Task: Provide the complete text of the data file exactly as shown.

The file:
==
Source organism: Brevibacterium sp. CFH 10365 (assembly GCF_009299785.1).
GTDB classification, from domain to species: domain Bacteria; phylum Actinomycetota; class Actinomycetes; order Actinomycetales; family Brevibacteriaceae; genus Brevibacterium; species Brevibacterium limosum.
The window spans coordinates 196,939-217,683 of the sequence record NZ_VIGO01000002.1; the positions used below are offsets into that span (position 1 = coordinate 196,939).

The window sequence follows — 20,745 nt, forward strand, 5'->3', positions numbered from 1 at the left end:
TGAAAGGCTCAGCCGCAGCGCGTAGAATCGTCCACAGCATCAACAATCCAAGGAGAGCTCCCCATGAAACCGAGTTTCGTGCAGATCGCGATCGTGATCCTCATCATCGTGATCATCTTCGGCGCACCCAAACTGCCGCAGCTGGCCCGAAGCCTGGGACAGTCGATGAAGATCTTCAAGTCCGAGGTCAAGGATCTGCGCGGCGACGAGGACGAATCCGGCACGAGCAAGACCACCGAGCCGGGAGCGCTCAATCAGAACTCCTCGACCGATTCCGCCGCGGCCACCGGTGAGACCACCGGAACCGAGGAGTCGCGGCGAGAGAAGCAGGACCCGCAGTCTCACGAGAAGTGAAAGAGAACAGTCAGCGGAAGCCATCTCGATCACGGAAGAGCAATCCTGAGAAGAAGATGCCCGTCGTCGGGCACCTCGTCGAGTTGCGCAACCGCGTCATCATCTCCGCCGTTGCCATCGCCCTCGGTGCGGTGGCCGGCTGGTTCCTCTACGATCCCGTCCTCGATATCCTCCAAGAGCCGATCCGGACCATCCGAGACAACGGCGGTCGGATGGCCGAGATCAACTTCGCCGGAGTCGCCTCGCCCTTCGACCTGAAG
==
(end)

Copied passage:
Source organism: Brevibacterium sp. CFH 10365 (assembly GCF_009299785.1).
GTDB classification, from domain to species: domain Bacteria; phylum Actinomycetota; class Actinomycetes; order Actinomycetales; family Brevibacteriaceae; genus Brevibacterium; species Brevibacterium limosum.
The window spans coordinates 196,939-217,683 of the sequence record NZ_VIGO01000002.1; the positions used below are offsets into that span (position 1 = coordinate 196,939).

The window sequence follows — 20,745 nt, forward strand, 5'->3', positions numbered from 1 at the left end:
TGAAAGGCTCAGCCGCAGCGCGTAGAATCGTCCACAGCATCAACAATCCAAGGAGAGCTCCCCATGAAACCGAGTTTCGTGCAGATCGCGATCGTGATCCTCATCATCGTGATCATCTTCGGCGCACCCAAACTGCCGCAGCTGGCCCGAAGCCTGGGACAGTCGATGAAGATCTTCAAGTCCGAGGTCAAGGATCTGCGCGGCGACGAGGACGAATCCGGCACGAGCAAGACCACCGAGCCGGGAGCGCTCAATCAGAACTCCTCGACCGATTCCGCCGCGGCCACCGGTGAGACCACCGGAACCGAGGAGTCGCGGCGAGAGAAGCAGGACCCGCAGTCTCACGAGAAGTGAAAGAGAACAGTCAGCGGAAGCCATCTCGATCACGGAAGAGCAATCCTGAGAAGAAGATGCCCGTCGTCGGGCACCTCGTCGAGTTGCGCAACCGCGTCATCATCTCCGCCGTTGCCATCGCCCTCGGTGCGGTGGCCGGCTGGTTCCTCTACGATCCCGTCCTCGATATCCTCCAAGAGCCGATCCGGACCATCCGAGACAACGGCGGTCGGATGGCCGAGATCAACTTCGCCGGAGTCGCCTCGCCCTTCGACCTGAAG